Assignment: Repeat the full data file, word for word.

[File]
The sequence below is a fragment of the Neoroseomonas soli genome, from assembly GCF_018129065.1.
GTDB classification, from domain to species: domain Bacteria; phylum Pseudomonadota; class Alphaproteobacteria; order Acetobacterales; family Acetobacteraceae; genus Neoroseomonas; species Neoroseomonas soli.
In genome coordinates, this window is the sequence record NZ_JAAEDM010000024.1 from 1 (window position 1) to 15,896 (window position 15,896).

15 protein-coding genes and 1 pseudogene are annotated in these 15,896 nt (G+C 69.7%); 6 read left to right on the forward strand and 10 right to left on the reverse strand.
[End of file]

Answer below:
The sequence below is a fragment of the Neoroseomonas soli genome, from assembly GCF_018129065.1.
GTDB classification, from domain to species: domain Bacteria; phylum Pseudomonadota; class Alphaproteobacteria; order Acetobacterales; family Acetobacteraceae; genus Neoroseomonas; species Neoroseomonas soli.
In genome coordinates, this window is the sequence record NZ_JAAEDM010000024.1 from 1 (window position 1) to 15,896 (window position 15,896).

15 protein-coding genes and 1 pseudogene are annotated in these 15,896 nt (G+C 69.7%); 6 read left to right on the forward strand and 10 right to left on the reverse strand.